over sharing is an understatement. so let's.


Bad guy overdose

I can’t remember the last time a K-drama got me hooked like a glue. Korea’s SBS That Winter, The Wind Blows is without a doubt my favourite melo to date and it doesn’t hurt that Jo In-sung is looking mighty fine in it alongside the beautiful Song Hye-gyo. We are only on episode 7 but each time an episode ends, i find myself cringing in anticipation for what is going to happen next! The emo and crying scenes were very well executed by both leads and i must admit that i am pretty impressed by SHG’s performance as i have never been a fan of hers, okay maybe with the exception of Full House because it was pretty ridiculous and funny at the same time. I still think that she cries a little funny but the overall acting overshadows everything else plus did i mention the hot stud that is Jo In-sung? The man oozes all types of hotness in just one glare. I can feel his character’s anguish just by looking at him and can’t help to feel sorry for the guy, hotness aside.
Oh well, till next week’s episode.
Who else has joined this drama’s bandwagon?


Did anyone notice…


Obama mentions his wife in his victory speech: “…The woman who agreed to marry me 20 years ago”

Romney mentions his wife in his concession speech: “… The woman I chose to marry”

It’s amazing how someone’s views on equality can come out in one simple sentence

True that. Just as simple and transparent as that.

(via estelio)

Permalink soupsoup:

Quite a cover from @NYMag

Quite a cover indeed. #SoPo

The rhythm is going to get you.


Time and time again. It is the same bloody unhealthy, sickening, same old thing again. Redundancy has become like a theme of sorts. It puts Groundhog Day to shame, like taking a candy from a cute little toddler.


A Malaysian film for Malaysians and then some.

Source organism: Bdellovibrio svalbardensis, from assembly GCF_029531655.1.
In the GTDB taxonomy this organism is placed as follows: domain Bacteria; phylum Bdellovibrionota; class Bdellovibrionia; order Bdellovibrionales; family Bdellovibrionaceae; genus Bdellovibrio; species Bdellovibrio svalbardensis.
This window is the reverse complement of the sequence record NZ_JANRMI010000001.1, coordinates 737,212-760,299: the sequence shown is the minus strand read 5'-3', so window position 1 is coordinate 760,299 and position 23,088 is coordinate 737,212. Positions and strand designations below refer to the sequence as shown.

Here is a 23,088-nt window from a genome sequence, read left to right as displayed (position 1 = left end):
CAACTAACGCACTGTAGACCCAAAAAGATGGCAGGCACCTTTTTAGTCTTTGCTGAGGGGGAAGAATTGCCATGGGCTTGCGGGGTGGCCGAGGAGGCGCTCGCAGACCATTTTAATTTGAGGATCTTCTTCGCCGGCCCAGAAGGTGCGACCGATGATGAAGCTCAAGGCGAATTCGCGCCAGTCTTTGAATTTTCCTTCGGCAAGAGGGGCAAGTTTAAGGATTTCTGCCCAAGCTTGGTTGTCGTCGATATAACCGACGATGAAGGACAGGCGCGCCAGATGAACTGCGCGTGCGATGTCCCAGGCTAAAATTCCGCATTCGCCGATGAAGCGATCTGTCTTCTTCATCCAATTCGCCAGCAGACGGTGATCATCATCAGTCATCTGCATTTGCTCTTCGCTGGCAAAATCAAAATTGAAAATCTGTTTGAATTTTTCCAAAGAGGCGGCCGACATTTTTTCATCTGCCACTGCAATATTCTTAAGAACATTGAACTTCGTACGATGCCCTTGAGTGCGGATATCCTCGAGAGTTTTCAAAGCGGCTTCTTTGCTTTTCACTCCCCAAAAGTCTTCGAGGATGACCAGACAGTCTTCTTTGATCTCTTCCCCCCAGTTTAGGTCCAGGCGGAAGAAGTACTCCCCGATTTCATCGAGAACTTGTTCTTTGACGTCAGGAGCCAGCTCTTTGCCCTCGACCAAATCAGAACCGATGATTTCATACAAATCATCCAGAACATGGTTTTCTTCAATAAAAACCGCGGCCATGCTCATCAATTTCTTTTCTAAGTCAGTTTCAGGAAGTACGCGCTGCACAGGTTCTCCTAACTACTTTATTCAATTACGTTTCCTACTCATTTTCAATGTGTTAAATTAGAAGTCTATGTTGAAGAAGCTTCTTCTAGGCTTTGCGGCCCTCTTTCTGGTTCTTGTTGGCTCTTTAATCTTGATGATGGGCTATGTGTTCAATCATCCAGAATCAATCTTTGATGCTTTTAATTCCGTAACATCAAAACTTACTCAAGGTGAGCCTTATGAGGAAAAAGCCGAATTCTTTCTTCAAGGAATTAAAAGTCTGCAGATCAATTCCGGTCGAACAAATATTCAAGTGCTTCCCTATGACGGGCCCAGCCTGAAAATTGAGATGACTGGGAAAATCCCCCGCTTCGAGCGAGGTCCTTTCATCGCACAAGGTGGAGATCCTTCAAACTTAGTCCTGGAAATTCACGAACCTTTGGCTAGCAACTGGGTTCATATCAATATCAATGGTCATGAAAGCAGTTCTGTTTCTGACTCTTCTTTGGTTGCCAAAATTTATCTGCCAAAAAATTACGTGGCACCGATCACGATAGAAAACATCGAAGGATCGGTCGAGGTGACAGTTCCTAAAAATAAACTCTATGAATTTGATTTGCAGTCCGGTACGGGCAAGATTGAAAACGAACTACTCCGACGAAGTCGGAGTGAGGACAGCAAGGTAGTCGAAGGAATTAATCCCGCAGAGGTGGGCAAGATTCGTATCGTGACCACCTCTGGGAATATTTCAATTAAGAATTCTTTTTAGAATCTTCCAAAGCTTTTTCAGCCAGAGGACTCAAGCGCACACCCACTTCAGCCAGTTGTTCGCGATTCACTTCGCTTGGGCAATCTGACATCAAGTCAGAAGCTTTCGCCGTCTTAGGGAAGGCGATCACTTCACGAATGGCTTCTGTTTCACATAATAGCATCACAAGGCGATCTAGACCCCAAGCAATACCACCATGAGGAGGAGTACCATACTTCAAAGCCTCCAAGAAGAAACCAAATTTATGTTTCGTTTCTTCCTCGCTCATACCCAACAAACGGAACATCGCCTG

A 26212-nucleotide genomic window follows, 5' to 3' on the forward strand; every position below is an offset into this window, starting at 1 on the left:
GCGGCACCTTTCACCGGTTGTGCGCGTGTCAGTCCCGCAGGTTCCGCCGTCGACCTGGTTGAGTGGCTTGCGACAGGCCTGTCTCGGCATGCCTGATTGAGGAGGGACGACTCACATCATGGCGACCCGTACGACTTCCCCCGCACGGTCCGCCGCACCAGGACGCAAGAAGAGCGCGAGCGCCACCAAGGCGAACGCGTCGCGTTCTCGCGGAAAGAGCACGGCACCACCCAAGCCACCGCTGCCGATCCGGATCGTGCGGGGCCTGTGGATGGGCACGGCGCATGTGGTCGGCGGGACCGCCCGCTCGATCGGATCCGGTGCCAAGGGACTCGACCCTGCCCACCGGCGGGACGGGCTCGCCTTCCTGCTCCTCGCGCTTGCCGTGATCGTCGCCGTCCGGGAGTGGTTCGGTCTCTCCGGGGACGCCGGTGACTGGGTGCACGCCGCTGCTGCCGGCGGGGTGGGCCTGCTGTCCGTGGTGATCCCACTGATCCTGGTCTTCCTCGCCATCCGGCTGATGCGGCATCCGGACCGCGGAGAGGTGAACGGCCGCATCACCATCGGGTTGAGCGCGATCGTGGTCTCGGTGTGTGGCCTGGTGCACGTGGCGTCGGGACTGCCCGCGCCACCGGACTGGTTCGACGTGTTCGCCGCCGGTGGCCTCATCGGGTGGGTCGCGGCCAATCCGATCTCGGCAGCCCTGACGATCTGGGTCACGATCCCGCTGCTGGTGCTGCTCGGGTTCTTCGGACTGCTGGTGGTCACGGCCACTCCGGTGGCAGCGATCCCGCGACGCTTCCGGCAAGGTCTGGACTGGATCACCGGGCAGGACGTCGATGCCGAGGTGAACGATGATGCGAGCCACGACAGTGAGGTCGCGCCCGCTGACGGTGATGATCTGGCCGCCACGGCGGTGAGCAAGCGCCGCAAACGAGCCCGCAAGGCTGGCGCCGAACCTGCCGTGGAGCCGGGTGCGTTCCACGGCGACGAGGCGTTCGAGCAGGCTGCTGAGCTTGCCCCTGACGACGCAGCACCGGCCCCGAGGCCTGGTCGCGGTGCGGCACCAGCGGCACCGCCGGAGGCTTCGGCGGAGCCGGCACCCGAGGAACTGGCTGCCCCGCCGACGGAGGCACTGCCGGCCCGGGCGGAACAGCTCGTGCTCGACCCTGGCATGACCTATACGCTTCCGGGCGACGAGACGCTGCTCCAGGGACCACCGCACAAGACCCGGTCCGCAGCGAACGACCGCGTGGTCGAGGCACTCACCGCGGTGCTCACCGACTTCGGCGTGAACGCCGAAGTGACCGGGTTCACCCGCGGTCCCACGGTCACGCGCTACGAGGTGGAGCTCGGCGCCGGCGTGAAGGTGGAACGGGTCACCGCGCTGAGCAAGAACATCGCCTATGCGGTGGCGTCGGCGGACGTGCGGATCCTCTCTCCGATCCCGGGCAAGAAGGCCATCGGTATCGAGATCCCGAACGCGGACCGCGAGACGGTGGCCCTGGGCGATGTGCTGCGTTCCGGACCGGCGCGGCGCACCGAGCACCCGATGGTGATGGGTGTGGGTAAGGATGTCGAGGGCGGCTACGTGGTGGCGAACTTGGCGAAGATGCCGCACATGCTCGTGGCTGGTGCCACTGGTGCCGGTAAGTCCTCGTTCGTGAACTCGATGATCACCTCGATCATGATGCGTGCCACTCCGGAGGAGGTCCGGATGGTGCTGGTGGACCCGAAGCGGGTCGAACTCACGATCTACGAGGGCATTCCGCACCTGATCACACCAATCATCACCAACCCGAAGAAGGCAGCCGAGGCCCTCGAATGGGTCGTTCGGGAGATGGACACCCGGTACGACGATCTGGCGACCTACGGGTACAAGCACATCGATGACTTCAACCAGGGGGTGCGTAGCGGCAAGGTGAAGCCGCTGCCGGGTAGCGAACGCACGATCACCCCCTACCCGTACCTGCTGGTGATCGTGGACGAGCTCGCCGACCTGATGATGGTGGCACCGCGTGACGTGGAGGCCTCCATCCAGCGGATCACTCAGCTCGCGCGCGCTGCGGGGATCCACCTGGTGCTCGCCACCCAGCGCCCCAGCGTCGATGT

I just finished watching Sepet for the third time. I recieved the original DVD (no cetak rompak please) via mail from home many weeks back but didn’t get the chance to watch it. Sometimes you just need to be in the right mood to watch a certain movie. I wasn’t exactly in the right mood but i was going to have my take out dinner in the living area, so i thought to myself - what the heck? Might as well have a jolly good time while filling the wobbly tummy. It turned out to be sort off a bad idea because towards the end of the film i was crying buckets. “Like seriously Tasha, get a grip. Your neighbours can see you” - i said to myself but i was on a roll or rather my tear ducts were on a roll. I just couldn’t stop sobbing, thinking how fate was being cruel to the film’s protagonists, or rather how the scriptwriter was being cruel to the film’s audience i.e. me. But then when i was thinking about that, the late Yasmin Ahmad came to mind and since she was the one who directed and created the film, i felt like an insensitive and emotional filmbuff who always need to put the irrational blame onto ‘someone’. Sepet made me miss Malaysia. It made me miss home. And i’m not talking about missing my loved ones and local dishes that simply can’t be found anywhere else, but Malaysia as a country, its people, what the nation represents; in short its essence. I admit that some of film’s aspects may seem illogical to some Malaysians, that it may appear to be too ‘modern’, and that some of the acting wasn’t too…let’s just say, convincing shall we? But to me all those concerns were irrelevant as before my tears broke like a freaking dam, i was laughing, giggling and gushing all by myself, soaking in the beautiful memorable scenes from the first half of the film. There was this bedroom scene (no, not like that peeps) where both of Orked’s (female protagonist) parents were somewhat discussing her current relationship status. The dad asks the mum if Orked was seeing a boy named Johari (it was implied to the audience that they may have known this Johari character, so it made sense to the dad if it was indeed true Orked was seeing the Johari fella) So the mum replies, “Bukan Johari, tapi budak Cina.” (Translation: Not Johari, but a Chinese boy). Then the dad half asleep asks for clarification, “Ha? betina? Dia gay ke?” (Translation: what? A girl?! Is she gay? - this is the literal translation but what the dad had wanted to say/ask is that whether the mum had mentioned ‘a girl’ instead of ‘a Chinese boy’ and if that was so, does that mean Orked is gay?) Just typing that sentence made me laugh while i recollect that particular scene, so brilliantly played by Harith Iskander and Ida Nerina. I’m not doing a fair job capturing the semantics from Bahasa Malaysia to English, but believe me when i say that it was just too hilarious hearing and watching how it was all acted out. In short, Sepet is a film about love while exploring the issues of racial and social disparities in Malaysia. The title itself is a giveaway of sorts to what the film might be about as the word means slant eyes, and often used to refer to those of Chinese ancestries. So i daresay most Malaysians would have an idea that Sepet would likely be a film relating to the Chinese people or some forbidden love story between different races. The film may come out a little too strong for some concerned parties but let’s enjoy it for what it truly is - a poetic Malaysian love story. Now where can i get myself some Jason? (; watch the film and you will know what i mean.